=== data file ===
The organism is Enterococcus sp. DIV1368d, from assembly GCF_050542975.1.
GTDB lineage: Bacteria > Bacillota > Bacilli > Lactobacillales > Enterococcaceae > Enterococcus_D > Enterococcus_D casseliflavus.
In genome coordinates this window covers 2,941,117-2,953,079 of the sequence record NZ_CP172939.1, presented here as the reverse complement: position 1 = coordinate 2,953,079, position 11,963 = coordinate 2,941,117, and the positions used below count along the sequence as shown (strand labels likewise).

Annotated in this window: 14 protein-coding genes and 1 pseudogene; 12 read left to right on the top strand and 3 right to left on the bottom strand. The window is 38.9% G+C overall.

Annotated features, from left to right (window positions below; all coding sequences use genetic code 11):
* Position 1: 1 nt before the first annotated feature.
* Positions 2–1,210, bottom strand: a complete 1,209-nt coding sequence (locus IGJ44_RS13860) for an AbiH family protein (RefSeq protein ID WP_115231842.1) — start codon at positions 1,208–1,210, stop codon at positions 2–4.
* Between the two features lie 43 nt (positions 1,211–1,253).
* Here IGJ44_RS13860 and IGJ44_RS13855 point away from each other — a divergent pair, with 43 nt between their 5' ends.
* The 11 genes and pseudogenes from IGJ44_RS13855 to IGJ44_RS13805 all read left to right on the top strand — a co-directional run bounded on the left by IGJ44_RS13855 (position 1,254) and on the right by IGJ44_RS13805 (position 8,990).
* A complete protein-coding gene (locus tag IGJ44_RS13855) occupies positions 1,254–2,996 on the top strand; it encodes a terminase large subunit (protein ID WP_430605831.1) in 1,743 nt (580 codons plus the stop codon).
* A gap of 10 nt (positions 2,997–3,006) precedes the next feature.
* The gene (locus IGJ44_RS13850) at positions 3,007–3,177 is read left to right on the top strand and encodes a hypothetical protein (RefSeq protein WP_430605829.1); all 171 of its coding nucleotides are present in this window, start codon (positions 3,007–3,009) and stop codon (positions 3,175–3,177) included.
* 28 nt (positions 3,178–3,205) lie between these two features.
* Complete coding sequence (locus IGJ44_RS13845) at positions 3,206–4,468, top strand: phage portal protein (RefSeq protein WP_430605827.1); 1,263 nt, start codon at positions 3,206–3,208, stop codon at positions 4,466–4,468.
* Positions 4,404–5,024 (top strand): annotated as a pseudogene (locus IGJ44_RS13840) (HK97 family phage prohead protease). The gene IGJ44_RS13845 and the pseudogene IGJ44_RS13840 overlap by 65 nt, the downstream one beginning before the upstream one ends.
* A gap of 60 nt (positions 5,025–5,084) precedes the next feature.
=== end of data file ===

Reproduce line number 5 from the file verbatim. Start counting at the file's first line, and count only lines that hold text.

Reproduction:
Annotated features, from left to right (window positions below; all coding sequences use genetic code 11):